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Armijo v. Flansas

United States District Court, D. New Mexico

December 4, 2017



         THIS MATTER comes before the Court upon Plaintiff's Motion for Remand to State Court and for Attorney Fees (hereinafter the “Motion”), filed September 3, 2017 (Doc. 9). Having reviewed the parties' briefs and applicable law, the Court finds that Plaintiff's motion is not well-taken and, therefore, is denied.


         Beginning in November 2013, Plaintiff was placed on probation and parole, and placed at the New Mexico Women's Recovery Academy (the “Facility”). She is suing Defendant under 42 U.S.C. § 1983 for violating her constitutional rights. Defendant was a probation officer employed by the New Mexico Department of Corrections, and supervised residents at the Facility. Defendant allegedly sexually assaulted Plaintiff from June 2014 to September 2014. Defendant resigned in November of 2014 after the New Mexico Department of Corrections had begun an internal investigation.

         Plaintiff filed her complaint in state court on April 28, 2017. In the Motion, Plaintiff admits that she was unable to serve the summons and complaint on Defendant. However, she served the New Mexico Attorney General on May 9, 2017. On June 8, 2017, New Mexico's Risk Management Department emailed the complaint to Attorney Nancy Long of the firm of Long, Komer & Associates, P.A. as proposed counsel. Attorney Long then performed a conflicts check. Attorney Long was hired for Defendant by the State of New Mexico. On June 22, 2017, Attorney Long acting on behalf of the Defendant filed the necessary pleadings in order to remove this case to federal court. It is undisputed that she was unable to get in contact with Defendant until well after the briefing on this motion to remand was complete. The summons was addressed as follows:

Erlinda Flansas c/o Office of the Attorney General Litigation Division PO Drawer 1508 Santa Fe, NM 87504

         Plaintiff seeks to remand this case to state court on the ground that removal was untimely. The motion to remove was filed on June 22, 2017, 44 days after the summons and complaint was served on the attorney general. In the Motion, Plaintiff admits not serving Defendant prior to removal, but appears to argue that service on the attorney general, combined with Ms. Long's receipt of the complaint, is sufficient to trigger the removal period under 28 U.S.C. § 1446(b). Defendant contends that serving only the attorney general is improper; therefore, the thirty day removal period had not yet run.

         The Court asked the parties to submit supplemental briefs on whether Ms. Long appropriately removed this case, when she was apparently not in contact with the Defendant and could not obtain her authorization or consent (Doc. 22). The parties submitted their briefs on October 30, 2017 (Docs. 24, 25). Ms. Long also filed a Certificate of Coverage issued by the State of New Mexico, which provided that the Public Liability Fund would pay the liabilities for covered parties for certain covered claims. The Certificate further provided that the Director of New Mexico's Risk Management Division has the right to control the defense or settlement of a covered claim.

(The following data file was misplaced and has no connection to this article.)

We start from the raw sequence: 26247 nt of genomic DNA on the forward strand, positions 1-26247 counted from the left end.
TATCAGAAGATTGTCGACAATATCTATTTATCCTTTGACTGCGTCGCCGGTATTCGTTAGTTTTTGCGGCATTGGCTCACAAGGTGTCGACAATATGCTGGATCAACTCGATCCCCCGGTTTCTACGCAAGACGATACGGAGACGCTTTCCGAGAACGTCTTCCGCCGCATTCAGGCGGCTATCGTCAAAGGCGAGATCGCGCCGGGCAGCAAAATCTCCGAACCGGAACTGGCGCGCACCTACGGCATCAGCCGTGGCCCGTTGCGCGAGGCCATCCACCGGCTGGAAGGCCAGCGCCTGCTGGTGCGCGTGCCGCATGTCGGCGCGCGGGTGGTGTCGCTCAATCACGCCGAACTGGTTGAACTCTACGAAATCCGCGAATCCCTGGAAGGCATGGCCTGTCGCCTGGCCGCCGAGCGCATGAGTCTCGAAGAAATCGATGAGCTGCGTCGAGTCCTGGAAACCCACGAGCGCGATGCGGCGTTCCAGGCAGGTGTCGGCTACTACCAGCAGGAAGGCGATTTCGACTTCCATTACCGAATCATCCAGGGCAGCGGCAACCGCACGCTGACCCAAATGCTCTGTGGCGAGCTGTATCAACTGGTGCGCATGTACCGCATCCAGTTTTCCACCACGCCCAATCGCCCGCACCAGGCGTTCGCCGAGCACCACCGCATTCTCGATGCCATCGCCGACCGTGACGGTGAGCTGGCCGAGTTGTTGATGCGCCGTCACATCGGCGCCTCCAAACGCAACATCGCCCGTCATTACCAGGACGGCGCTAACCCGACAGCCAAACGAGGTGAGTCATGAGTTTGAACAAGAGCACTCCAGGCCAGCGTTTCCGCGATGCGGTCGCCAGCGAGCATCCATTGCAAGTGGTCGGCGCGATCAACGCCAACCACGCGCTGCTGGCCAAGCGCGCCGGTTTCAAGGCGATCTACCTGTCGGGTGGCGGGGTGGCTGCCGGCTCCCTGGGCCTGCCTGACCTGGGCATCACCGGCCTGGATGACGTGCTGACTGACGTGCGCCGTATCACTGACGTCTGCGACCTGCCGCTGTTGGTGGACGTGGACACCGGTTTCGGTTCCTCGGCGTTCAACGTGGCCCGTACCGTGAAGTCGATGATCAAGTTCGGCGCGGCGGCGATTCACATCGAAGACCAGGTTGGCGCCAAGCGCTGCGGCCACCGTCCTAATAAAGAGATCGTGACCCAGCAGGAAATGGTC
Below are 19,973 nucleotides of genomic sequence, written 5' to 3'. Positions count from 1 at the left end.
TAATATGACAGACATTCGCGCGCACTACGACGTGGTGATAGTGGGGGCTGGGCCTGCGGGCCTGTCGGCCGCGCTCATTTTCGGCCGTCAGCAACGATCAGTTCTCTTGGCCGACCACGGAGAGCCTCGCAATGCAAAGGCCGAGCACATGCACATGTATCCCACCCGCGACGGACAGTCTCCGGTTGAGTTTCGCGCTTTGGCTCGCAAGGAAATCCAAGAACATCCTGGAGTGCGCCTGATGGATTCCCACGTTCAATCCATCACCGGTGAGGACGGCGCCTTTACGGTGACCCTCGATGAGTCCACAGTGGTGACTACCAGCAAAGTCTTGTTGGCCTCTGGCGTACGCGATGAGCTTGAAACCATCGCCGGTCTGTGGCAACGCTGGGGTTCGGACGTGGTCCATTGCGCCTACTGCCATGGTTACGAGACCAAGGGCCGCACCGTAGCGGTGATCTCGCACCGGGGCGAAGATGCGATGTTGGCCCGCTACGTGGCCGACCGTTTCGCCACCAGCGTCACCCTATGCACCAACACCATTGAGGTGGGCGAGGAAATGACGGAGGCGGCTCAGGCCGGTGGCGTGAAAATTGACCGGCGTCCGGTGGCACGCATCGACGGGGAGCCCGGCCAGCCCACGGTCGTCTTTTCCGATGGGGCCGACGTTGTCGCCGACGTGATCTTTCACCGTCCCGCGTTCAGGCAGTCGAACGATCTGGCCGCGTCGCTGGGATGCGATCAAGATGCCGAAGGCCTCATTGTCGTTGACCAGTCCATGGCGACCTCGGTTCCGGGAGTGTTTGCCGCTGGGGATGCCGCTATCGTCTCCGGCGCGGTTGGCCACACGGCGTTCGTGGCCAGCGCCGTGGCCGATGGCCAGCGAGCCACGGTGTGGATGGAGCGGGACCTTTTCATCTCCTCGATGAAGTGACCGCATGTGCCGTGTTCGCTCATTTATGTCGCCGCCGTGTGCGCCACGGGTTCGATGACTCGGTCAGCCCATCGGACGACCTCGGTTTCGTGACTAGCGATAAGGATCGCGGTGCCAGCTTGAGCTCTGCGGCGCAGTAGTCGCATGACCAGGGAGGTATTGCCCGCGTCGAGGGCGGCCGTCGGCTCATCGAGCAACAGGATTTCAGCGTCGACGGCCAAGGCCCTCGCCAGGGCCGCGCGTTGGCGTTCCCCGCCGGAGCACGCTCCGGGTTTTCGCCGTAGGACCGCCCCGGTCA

The Court was notified that new developments in the case may moot out some issues that were set for hearing. On November 30, 2017, the Court ordered the parties to submit a joint status report identifying by specific reference to docket number and page number which issues were moot, and which issues still remained (Doc. 34).

         After briefing on the motion to remand was complete, Defendant contacted her counsel and is now aware of her legal representation representation and that this case was removed to federal court. According to the joint status report, Defendant received a copy of the complaint by mail, but there was no assertion that she was served via mail, or when she was served.[1] Ms. Long executed a waiver of service on Defendant's behalf on November 29, 2017. Plaintiff filed this waiver of service on the docket on December 1, 2017 (Doc. 35). The Court takes this as an admission that service was not completed until November 29, 2017.


         A notice of removal must be filed within “thirty days after receipt by the defendant, through service or otherwise, of a copy of the initial pleading setting forth the claim for relief upon which such action or proceeding is based....” 28 U.S.C. § 1446(b) (emphasis added). A defect in the removal procedure is one of two grounds for remand specified in 28 U.S.C. § 1447(c). An untimely removal notice constitutes a defect in removal procedure warranting remand. McShares, Inc. v. Barry, 979 F.Supp. 1338, 1341 (D. Kan. 1997).

         “Removal statutes are to be strictly construed, and all doubts are to be resolved against removal.” Fajen v. Found. Reserve Ins. Co., 683 F.2d 331, 333 (10th Cir. 1982) (citations omitted). “Courts should interpret the removal statute narrowly and presume that the plaintiff may choose his or her forum.” Doe v. Allied-Signal, Inc., 985 F.2d 908, 911 (7th Cir. 1993). “[T]here is a presumption against removal jurisdiction.” Laughlin v. Kmart Corp., 50 F.3d 871, 873 (10th Cir. 1995). “The removing party has the burden to show that removal was properly accomplished.” McShares, 979 F.Supp. at 1342.

         I. Service Was Not Proper under New Mexico Law, thus the Removal Period Was Not Triggered.

         Plaintiff admits that Defendant was not personally before this case was removed to federal court. SeeDoc. 9, p. 1. It does not appear that any of the service rules on an individual were followed. See, e.g., Rule 1-004(F) NMRA; Edmonds v. Martinez,146 N.M. 753, 215 P.3d 62, 66 (N.M. Ct. App. 2009) (failure to employ all ...

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